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Thierry Dupont, Matthieu Plu, Philippe Caroff, and Ghislain Faure

Abstract

Several tropical cyclone forecasting centers issue uncertainty information with regard to their official track forecasts, generally using the climatological distribution of position error. However, such methods are not able to convey information that depends on the situation. The purpose of the present study is to assess the skill of the Ensemble Prediction System (EPS) from the European Centre for Medium-Range Weather Forecasts (ECMWF) at measuring the uncertainty of up to 3-day track forecasts issued by the Regional Specialized Meteorological Centre (RSMC) La Réunion in the southwestern Indian Ocean. The dispersion of cyclone positions in the EPS is extracted and translated at the RSMC forecast position. The verification relies on existing methods for probabilistic forecasts that are presently adapted to a cyclone-position metric. First, the probability distribution of forecast positions is compared to the climatological distribution using Brier scores. The probabilistic forecasts have better scores than the climatology, particularly after applying a simple calibration scheme. Second, uncertainty circles are built by fixing the probability at 75%. Their skill at detecting small and large error values is assessed. The circles have some skill for large errors up to the 3-day forecast (and maybe after); but the detection of small radii is skillful only up to 2-day forecasts. The applied methodology may be used to assess and to compare the skill of different probabilistic forecasting systems of cyclone position.

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Marie-Dominique Leroux, Julien Meister, Dominique Mekies, Annie-Laure Dorla, and Philippe Caroff

Abstract

A 17-yr “climatology” of tropical-system activity, track, size, and 24-h intensity change in the southwest Indian Ocean (SWIO) is developed and analyzed in comparison with other intensively studied basins such as the North Atlantic Ocean. A first formulation of the empirical maximum potential intensity of SWIO tropical systems is also proposed, along with the climatology of sea surface temperatures from September to June. Systems with a 34-kt (1 kt = 0.514 m s−1) wind radius that does not exceed 46 km are considered to be very small or midget systems, on the basis of the 5th percentile of storm size distribution. Using the 95th percentile of overwater intensity changes, rapid intensification (RI) is statistically defined by a minimum increase of 15.4 m s−1 day−1 in the maximum 10-min mean surface wind speed (VMAX). This value is similar to the 30-kt threshold commonly used in the North Atlantic basin for 1-min sustained wind speeds. Rapid decay (RD) can be statistically defined by a minimum weakening of 13.9 m s−1 day−1, although the spread in the 5th percentile of intensity changes among the different intensity classes indicates that it is not as appropriate to use a unique RD threshold for all systems. It is shown that 43% of all tropical systems and all very intense tropical cyclones (VMAX ≥ 59.6 m s−1) underwent RI at least once during their lifetimes. It is highlighted that systems have a greater propensity to intensify rapidly for an initial intensity between 65 and 75 kt. Statistics indicate that operational intensity forecast errors are significantly greater at short range for RI cases while track errors are reduced.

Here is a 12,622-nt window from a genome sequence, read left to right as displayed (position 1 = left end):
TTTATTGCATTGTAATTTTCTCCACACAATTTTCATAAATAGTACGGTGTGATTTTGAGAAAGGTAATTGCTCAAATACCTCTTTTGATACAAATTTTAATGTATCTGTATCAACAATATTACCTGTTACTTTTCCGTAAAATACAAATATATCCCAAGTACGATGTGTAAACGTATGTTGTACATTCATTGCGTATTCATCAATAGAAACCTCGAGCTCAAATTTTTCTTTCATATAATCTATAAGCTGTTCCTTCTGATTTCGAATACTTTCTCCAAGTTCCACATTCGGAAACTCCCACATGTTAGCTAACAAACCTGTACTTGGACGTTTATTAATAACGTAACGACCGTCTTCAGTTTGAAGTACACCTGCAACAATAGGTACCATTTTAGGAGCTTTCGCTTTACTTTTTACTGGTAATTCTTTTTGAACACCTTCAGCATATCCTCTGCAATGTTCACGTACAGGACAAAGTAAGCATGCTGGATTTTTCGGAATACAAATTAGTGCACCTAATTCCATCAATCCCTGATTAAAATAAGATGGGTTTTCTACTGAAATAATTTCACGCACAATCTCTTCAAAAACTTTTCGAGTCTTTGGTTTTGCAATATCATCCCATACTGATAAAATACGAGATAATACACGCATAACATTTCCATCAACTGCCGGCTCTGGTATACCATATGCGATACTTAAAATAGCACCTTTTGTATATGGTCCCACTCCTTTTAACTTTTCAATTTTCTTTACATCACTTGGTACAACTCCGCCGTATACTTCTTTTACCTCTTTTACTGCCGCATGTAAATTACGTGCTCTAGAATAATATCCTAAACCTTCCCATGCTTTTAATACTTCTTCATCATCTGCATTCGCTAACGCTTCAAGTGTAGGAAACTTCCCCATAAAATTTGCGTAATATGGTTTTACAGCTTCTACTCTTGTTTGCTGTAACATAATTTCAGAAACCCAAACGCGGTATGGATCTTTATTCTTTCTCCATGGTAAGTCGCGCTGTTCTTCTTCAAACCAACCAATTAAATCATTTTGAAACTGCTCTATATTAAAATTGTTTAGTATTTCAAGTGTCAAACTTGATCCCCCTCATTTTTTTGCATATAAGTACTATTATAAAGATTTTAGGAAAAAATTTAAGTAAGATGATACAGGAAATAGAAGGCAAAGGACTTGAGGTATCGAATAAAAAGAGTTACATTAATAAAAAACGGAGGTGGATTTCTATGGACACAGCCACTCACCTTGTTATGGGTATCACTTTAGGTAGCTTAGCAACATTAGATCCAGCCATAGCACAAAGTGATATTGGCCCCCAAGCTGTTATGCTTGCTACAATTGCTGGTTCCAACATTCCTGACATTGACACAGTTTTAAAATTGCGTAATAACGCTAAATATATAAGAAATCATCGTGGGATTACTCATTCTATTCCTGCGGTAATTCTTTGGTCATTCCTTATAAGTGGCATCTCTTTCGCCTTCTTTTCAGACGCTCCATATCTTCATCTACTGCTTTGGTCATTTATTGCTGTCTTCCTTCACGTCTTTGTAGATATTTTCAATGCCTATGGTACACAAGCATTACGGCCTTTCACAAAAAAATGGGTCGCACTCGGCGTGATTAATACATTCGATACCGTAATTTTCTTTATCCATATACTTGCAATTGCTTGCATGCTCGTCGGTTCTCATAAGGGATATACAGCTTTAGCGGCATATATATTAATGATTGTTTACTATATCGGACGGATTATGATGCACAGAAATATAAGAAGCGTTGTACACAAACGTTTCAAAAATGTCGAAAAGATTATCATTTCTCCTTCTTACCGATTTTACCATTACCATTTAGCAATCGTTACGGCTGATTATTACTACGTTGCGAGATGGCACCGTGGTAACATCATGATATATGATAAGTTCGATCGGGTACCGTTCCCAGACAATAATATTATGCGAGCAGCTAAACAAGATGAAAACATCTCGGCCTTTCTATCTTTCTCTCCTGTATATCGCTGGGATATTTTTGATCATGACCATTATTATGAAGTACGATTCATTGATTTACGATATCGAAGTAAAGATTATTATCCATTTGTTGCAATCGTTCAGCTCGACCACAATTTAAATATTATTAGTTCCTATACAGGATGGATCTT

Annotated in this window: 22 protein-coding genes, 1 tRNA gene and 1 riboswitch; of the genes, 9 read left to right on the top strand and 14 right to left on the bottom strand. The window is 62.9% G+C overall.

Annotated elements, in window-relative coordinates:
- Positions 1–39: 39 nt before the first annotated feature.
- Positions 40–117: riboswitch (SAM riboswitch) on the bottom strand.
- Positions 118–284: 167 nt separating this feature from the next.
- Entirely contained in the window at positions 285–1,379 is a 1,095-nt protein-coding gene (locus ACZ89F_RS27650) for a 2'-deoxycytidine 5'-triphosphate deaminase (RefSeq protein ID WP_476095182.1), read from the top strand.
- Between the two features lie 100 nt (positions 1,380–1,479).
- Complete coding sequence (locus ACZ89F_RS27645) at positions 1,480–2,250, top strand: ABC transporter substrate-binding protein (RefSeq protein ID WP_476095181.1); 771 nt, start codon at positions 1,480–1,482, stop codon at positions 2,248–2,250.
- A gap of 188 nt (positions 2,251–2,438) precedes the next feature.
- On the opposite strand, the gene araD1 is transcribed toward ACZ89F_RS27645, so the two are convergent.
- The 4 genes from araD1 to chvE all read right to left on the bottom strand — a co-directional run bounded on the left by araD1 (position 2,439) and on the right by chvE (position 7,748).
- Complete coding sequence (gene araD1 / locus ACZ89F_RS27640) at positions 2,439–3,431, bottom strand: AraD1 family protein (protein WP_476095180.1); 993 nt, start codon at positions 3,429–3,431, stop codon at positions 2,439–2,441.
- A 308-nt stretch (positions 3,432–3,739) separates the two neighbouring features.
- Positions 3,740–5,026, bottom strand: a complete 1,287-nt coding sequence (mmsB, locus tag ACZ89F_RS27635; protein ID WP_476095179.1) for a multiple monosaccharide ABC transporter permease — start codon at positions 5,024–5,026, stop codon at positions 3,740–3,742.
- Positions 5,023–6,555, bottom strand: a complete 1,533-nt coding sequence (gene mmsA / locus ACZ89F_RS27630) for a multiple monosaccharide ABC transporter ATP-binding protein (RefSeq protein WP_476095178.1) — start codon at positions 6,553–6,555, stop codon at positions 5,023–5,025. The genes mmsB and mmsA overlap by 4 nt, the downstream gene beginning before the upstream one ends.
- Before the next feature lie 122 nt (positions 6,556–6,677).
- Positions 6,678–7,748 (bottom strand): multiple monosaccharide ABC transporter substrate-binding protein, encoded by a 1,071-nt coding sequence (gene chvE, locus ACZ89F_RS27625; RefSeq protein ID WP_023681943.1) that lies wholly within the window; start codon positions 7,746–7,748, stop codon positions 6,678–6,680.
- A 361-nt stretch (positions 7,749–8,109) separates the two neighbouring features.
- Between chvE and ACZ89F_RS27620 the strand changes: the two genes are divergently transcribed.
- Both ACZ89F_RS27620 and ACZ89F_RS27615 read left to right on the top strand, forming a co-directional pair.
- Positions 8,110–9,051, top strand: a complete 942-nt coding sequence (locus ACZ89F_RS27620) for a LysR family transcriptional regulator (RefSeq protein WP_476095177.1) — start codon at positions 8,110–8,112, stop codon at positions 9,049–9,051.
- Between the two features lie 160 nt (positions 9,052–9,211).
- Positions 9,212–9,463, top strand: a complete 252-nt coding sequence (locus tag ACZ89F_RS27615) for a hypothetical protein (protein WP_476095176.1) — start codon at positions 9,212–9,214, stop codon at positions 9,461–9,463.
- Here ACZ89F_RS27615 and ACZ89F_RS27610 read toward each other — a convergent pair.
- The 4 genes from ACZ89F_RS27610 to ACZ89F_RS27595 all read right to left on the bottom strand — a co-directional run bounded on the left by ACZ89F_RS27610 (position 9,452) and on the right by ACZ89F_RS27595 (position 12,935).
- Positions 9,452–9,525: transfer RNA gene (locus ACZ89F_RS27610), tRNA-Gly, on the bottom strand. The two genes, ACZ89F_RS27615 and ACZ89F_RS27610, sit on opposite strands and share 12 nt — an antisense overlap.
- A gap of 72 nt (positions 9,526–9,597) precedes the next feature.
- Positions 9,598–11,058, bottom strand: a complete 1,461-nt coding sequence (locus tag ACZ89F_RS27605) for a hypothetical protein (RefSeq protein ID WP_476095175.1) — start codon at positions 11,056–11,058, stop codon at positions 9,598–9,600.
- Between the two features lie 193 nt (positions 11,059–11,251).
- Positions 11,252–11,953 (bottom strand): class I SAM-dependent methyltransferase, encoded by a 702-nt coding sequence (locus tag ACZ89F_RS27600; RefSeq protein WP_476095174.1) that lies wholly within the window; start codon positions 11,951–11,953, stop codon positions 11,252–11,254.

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Kerry Emanuel, Philippe Caroff, Sandy Delgado, Charles “Chip” Guard, Mark Guishard, Christopher Hennon, John Knaff, Kenneth R. Knapp, James Kossin, Carl Schreck, Christopher Velden, and Jonathan Vigh
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Christopher Velden, Bruce Harper, Frank Wells, John L. Beven II, Ray Zehr, Timothy Olander, Max Mayfield, Charles“Chip” Guard, Mark Lander, Roger Edson, Lixion Avila, Andrew Burton, Mike Turk, Akihiro Kikuchi, Adam Christian, Philippe Caroff, and Paul McCrone
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Christopher Velden, Bruce Harper, Frank Wells, John L. Beven II, Ray Zehr, Timothy Olander, Max Mayfield, Charles “CHIP” Guard, Mark Lander, Roger Edson, Lixion Avila, Andrew Burton, Mike Turk, Akihiro Kikuchi, Adam Christian, Philippe Caroff, and Paul McCrone

The history of meteorology has taught us that weather analysis and prediction usually advances by a series of small, progressive studies. Occasionally, however, a special body of work can accelerate this process. When that work pertains to high-impact weather events that can affect large populations, it is especially notable. In this paper we review the contributions by Vernon F. Dvorak, whose innovations using satellite observations of cloud patterns fundamentally enhanced the ability to monitor tropical cyclones on a global scale. We discuss how his original technique has progressed, and the ways in which new spaceborne instruments are being employed to complement Dvorak's original visions.

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